Uncertainty is nothing new for payers — whether around policy changes and their impact, member utilization patterns or which new programs and initiatives to institute. And while payers are good at adapting, the spread of COVID-19 presents a new unknown regarding what the future holds for health plans.
While subsequent posts will be more elaborate, here are my initial thoughts on how the rapidly-changing employment, healthcare and societal landscapes may impact payers.
Several weeks of record-breaking unemployment claims could present a massive disruption for payers across lines of business.
In the three weeks leading up to April 9, 16.8 million Americans (or 10% of the US workforce) filed for unemployment aid. Estimates for May suggest the national unemployment rate could be as high as 15%. By comparison, it took 44 weeks for the Great Recession of the previous decade to produce similar unemployment numbers.1 If accurate, we could see a significant rise in safety-net program beneficiaries across the country.
A study conducted by Health Affairs suggests that every percent increase in the unemployment rate results in 700,000 new Medicaid beneficiaries. Extrapolate that across 15% and states could be bringing on an additional 10.5 million Medicaid beneficiaries onto their budgets.
That said, more information is needed to understand how payer membership will be disrupted across different lines of business. Below are some questions to take into account:
Who is representing this rise in unemployment?
What are their average annual incomes and household sizes?
Where are they located?
How were recently unemployed members previously insured? Through their employer, the exchange, Medicaid, or were they previously uninsured?
How long will the high rate of unemployment last?
Knowing the mean income and states in which these individuals live will be crucial to whether they’re eligible for safety-net programs or subsidies for bronze plans on health insurance exchanges, or if they were already Medicaid beneficiaries or had no coverage at all.
“Shelter in place” may have led us to a broad adoption of telemedicine, permanently shifting the care delivery landscape.
Part of the Coronavirus Aid, Relief, and Economic Security (CARES) Act passed by Congress in March stipulates that $200 million of federal aid be earmarked specifically to help providers bolster connected health programs. With this funding, providers receive support for telemedicine equipment, upgraded internet connections and other necessary resources. The FCC is also running a three-year, $100 million telehealth program aimed at providing more health services to underserved and veteran populations.2
For payers, telehealth is likely to be a topic of conversation during contract negotiations with providers. Many may already be considering:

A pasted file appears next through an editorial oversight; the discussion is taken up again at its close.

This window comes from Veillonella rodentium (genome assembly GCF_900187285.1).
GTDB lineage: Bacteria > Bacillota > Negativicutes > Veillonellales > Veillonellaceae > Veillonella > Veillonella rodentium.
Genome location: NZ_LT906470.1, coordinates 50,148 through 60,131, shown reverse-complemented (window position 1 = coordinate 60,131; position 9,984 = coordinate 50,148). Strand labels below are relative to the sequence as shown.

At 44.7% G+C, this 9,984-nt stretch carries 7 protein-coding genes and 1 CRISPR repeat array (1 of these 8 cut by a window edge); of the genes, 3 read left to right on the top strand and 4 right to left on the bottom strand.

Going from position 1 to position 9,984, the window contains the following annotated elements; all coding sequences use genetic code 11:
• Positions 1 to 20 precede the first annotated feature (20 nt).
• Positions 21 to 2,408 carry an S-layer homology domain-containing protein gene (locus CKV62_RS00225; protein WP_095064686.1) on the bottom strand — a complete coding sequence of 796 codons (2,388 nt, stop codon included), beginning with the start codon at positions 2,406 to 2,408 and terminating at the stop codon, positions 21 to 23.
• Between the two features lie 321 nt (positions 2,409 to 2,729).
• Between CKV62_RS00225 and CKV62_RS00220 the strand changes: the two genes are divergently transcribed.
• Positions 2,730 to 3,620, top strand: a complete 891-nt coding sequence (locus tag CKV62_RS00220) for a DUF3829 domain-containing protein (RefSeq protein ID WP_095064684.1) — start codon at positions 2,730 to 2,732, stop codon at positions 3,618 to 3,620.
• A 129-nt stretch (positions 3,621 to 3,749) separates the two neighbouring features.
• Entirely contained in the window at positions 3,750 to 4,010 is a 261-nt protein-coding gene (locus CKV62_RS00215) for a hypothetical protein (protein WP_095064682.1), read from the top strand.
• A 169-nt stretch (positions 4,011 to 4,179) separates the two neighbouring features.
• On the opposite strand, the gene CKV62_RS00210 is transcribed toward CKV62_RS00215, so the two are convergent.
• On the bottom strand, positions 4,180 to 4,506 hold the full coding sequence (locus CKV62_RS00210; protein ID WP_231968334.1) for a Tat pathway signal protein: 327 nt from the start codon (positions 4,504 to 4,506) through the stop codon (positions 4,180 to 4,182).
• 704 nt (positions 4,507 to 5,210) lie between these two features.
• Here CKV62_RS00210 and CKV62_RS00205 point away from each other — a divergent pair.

Decreases in costs given less overhead required for a telehealth visit
Changes to set rates in a fee-for-service setting
Maintaining credentialing practices when the traditional facility is removed
Lowering premiums, a change in the medical loss ratio, or more dividends paid back to members if rates for telehealth codes are less
Even prior to the COVID-19 outbreak, utilization of telehealth services was increasing. Telehealth claims grew by 53% from 2016 to 2017 alone.3 AmWell, a telehealth company, noted an 11% increase in traffic during the early days of this pandemic.4 Some payers have already expanded telehealth coverage for members, signaling a willingness to reimburse providers for using this convenient technology.
Another area many payers are currently focused on — and where this pandemic may provide the impetus for faster adoption — is Social Determinants of Health. The CARES act provides a funding source for states to improve key socioeconomic factors5, including:
Housing: Over $20 billion in funding specific to improving housing security for the United States’ most vulnerable populations.
Education: $30.75 billion in grants to school systems and higher education institutions. Some states are already using these funds to distribute laptops to students to ensure continuity of education.
Food Insecurity: $40 billion for providing health foods to at-risk individuals. States have been utilizing funds to provide meal-delivery services, receiving waivers in some cases from the US Department of Agriculture allowing for school meal distribution.
Transportation: Funding to support public transit while many shelter-in-place orders are still in effect. Several states have relaxed telehealth requirements, allowing more people to address their health without leaving their homes.
In my opinion, these efforts will help force the convergence of cost and quality curves. The above initiatives focus on social determinants of health which are immediately specific to the COVID-19 response — but ultimately support the overall wellness of members in the long term.
What does all of this mean?
Shifts and disruptions between payers and lines of business, adoption of connected health technology, rapid funding of housing, educational tools and food, and improved healthcare access are inextricably linked. This opens a potential shift to more managed care for payers and the wholesale adoption of the tools and community programs necessary to bend cost and quality curves.
I look forward to digging into each of these areas in the very near future. For more information on how payers are using data to drive improvements, download our best practice guide. For specific questions on how TransUnion Healthcare can assist with your efforts, please reach out to me directly via the form below.